How has measuring against SLOs affected your leadership team?

It’s been very useful for the leadership to gain visibility on our SLO performance.

Recently, our new SVP of Engineering came to the service review meeting where I was presenting our performance against our SLOs. We had a not-so great-month. He jumped right in and asked “So what are we doing about it?” He was asking all the relevant questions without needing any context. He just got it!

The SLO graph sparked a great conversation that led to him saying, “Let’s double down on some of these architecture investment effort that we’ve been talking about!”

The SLO graph sparked a great conversation that led to him saying, “Let’s double down on some of these architecture investment effort that we’ve been talking about!”

 

What is the most important metric that teams should have an SLO for? How do you measure that metric?

Ultimately, it comes back to availability. People expect that when they do things on a phone, it’s immediately available across the world for someone else to see. If that’s the expectation of your users, then you have to serve that. In order to serve that, you have to be available. That’s why it’s important to set and meet the SLO for availability.

At Evernote, we currently measure availability at the shard level as well as the overall service bucket. We use external probes that hit a health check endpoint on our service and return a success or fail. This probe is done every minute across every host. We measure the number of successes over all the health check data points across a fixed time period to determine availability.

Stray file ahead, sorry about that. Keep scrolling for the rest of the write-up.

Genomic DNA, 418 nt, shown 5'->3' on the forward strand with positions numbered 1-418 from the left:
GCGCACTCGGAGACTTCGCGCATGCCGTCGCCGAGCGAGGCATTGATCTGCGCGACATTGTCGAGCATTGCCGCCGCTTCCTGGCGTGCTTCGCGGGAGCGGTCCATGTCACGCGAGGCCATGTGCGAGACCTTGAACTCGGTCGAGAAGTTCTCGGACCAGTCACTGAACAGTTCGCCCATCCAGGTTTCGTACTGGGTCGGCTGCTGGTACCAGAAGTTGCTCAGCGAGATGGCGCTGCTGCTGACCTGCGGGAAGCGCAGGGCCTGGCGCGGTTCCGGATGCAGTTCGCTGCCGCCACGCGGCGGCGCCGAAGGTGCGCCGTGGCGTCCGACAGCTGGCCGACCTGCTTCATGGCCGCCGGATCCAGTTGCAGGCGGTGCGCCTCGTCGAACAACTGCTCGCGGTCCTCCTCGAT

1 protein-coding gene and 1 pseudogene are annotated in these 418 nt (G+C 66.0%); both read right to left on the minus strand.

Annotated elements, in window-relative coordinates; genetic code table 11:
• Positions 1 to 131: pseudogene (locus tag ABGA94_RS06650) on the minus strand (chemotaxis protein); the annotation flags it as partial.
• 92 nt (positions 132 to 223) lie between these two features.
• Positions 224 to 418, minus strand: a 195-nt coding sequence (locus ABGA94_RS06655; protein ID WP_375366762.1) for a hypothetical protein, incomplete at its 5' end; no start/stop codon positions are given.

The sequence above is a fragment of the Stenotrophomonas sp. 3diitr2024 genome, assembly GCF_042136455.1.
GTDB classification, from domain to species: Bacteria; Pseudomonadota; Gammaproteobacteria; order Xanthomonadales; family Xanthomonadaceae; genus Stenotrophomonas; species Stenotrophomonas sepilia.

When service becomes unavailable, a.k.a. when an incident burns the error budget, are fingers ever pointed?

Absolutely not. I have been passionate about blameless postmortems since before I even knew about SRE. It’s not about “who tripped over the power cord?”, but “how can we prevent people from tripping over the power cord next time?”.

It’s not about “who tripped over the power cord?”, but “how can we prevent people from tripping over the power cord next time?”.

 

What insights can we derive from tracking the error budget?

I have also created a step function graph for error budget burndown. The line on the graph starts from the top left and dips down like staircase for every instance of error budget burn. By tracking and aggregating the key causes of these incidents, and analyzing which ones burn more budget than others, we can take proactive measures to prevent or manage the riskiest causes in the future.

 

How long did it take you to set up the monitoring system for SLOs?

The upfront investment of setting up the instrumentation, visualization, and data collection took 2-3 engineers about month to complete. Every month, I spend a day to pull together a presentation with SQL queries and graphs.

 

How did you get leadership buy-in on SLOs?

I’m grateful that my VP at the time was equally keen to implement SLOs and error budgets. He helped amplify the ideas within the company. Our SLOs are codified in an internal Evernote doc that everyone in the company has access to.

The first time I presented by SLO graph and error budget burndowns was within the SRE team, and a few peers in engineering. Over the course of time, more people joined, including a rotating crew of people like our client leads, other engineering managers, and even our CFO.

 

Lastly, as you lead your SRE team on this journey to reliability, how do you advocate the importance reliability to Evernote?

As a SaaS company, our users trust us to not lose their data, and to store them forever. They trust that they can use Evernote whenever they want, wherever they are. We are committed to upholding that trust.

As a SaaS company, our users trust us to not lose their data, and to store them forever. We are committed to upholding that trust.

 

Written by Charlie Taylor